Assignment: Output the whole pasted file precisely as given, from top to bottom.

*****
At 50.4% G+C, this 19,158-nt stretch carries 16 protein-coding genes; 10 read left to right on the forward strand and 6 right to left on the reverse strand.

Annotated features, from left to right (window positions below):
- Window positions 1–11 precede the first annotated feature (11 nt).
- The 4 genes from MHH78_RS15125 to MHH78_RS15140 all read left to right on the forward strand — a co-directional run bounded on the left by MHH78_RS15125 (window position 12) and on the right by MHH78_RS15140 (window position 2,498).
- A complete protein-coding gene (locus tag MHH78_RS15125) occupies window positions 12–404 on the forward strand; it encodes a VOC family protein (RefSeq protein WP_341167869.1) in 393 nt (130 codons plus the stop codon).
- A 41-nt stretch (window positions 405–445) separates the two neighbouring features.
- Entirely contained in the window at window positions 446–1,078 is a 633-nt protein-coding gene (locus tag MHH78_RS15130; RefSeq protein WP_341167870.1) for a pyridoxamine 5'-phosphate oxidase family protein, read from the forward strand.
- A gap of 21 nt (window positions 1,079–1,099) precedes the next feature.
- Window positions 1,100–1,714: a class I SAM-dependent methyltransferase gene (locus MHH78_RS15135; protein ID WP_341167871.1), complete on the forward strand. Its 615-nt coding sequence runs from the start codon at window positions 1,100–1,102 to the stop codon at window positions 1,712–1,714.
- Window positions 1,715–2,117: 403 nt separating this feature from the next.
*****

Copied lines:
At 50.4% G+C, this 19,158-nt stretch carries 16 protein-coding genes; 10 read left to right on the forward strand and 6 right to left on the reverse strand.

Annotated features, from left to right (window positions below):
- Window positions 1–11 precede the first annotated feature (11 nt).
- The 4 genes from MHH78_RS15125 to MHH78_RS15140 all read left to right on the forward strand — a co-directional run bounded on the left by MHH78_RS15125 (window position 12) and on the right by MHH78_RS15140 (window position 2,498).
- A complete protein-coding gene (locus tag MHH78_RS15125) occupies window positions 12–404 on the forward strand; it encodes a VOC family protein (RefSeq protein WP_341167869.1) in 393 nt (130 codons plus the stop codon).
- A 41-nt stretch (window positions 405–445) separates the two neighbouring features.
- Entirely contained in the window at window positions 446–1,078 is a 633-nt protein-coding gene (locus tag MHH78_RS15130; RefSeq protein WP_341167870.1) for a pyridoxamine 5'-phosphate oxidase family protein, read from the forward strand.
- A gap of 21 nt (window positions 1,079–1,099) precedes the next feature.
- Window positions 1,100–1,714: a class I SAM-dependent methyltransferase gene (locus MHH78_RS15135; protein ID WP_341167871.1), complete on the forward strand. Its 615-nt coding sequence runs from the start codon at window positions 1,100–1,102 to the stop codon at window positions 1,712–1,714.
- Window positions 1,715–2,117: 403 nt separating this feature from the next.